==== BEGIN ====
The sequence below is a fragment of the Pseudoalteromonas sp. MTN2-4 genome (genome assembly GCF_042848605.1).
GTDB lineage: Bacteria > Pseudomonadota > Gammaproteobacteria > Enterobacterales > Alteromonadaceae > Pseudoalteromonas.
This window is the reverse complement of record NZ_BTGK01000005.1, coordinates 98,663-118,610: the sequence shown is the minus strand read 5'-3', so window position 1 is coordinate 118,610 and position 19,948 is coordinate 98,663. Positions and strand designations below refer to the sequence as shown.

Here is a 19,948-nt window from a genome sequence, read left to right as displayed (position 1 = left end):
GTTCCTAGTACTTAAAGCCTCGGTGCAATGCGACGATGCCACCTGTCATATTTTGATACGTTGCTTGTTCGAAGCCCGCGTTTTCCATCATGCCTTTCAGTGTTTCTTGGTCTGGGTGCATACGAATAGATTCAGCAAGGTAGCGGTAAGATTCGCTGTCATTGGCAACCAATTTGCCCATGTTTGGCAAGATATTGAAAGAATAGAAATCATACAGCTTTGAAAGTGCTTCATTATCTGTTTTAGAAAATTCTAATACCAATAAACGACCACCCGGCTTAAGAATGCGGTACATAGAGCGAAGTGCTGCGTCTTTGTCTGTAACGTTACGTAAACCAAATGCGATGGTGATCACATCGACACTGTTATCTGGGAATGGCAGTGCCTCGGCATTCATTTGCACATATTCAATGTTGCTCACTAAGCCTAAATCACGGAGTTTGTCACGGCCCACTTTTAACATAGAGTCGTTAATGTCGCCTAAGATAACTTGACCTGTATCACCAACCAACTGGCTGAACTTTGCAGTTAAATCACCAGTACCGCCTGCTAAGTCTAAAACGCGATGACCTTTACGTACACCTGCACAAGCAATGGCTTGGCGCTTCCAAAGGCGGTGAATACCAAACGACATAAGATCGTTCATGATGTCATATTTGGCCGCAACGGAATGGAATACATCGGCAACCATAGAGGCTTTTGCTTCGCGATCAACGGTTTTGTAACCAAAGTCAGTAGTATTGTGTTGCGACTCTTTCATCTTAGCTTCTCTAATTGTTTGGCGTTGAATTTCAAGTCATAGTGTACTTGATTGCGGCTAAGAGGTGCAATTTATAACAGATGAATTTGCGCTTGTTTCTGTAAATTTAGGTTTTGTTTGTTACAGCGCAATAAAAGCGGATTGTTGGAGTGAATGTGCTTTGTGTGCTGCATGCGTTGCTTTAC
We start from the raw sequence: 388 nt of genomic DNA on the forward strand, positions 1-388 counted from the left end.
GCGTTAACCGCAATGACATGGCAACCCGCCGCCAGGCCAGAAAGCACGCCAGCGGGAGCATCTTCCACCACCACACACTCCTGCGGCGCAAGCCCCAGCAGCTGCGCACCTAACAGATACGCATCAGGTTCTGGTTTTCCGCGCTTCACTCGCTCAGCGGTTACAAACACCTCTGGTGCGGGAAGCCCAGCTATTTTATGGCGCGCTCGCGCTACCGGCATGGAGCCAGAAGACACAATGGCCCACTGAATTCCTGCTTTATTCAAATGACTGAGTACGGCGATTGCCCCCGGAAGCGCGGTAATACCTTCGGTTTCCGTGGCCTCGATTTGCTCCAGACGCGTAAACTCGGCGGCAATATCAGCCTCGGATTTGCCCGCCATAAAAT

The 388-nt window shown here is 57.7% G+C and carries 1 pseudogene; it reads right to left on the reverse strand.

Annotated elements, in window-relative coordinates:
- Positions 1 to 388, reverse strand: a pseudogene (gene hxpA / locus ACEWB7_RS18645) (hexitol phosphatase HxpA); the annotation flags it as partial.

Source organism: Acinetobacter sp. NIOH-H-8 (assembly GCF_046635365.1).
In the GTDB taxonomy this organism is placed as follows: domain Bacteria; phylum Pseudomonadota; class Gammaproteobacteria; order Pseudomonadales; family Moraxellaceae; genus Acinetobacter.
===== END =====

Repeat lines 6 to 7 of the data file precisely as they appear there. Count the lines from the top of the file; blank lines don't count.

We start from the raw sequence: 388 nt of genomic DNA on the forward strand, positions 1-388 counted from the left end.
GCGTTAACCGCAATGACATGGCAACCCGCCGCCAGGCCAGAAAGCACGCCAGCGGGAGCATCTTCCACCACCACACACTCCTGCGGCGCAAGCCCCAGCAGCTGCGCACCTAACAGATACGCATCAGGTTCTGGTTTTCCGCGCTTCACTCGCTCAGCGGTTACAAACACCTCTGGTGCGGGAAGCCCAGCTATTTTATGGCGCGCTCGCGCTACCGGCATGGAGCCAGAAGACACAATGGCCCACTGAATTCCTGCTTTATTCAAATGACTGAGTACGGCGATTGCCCCCGGAAGCGCGGTAATACCTTCGGTTTCCGTGGCCTCGATTTGCTCCAGACGCGTAAACTCGGCGGCAATATCAGCCTCGGATTTGCCCGCCATAAAAT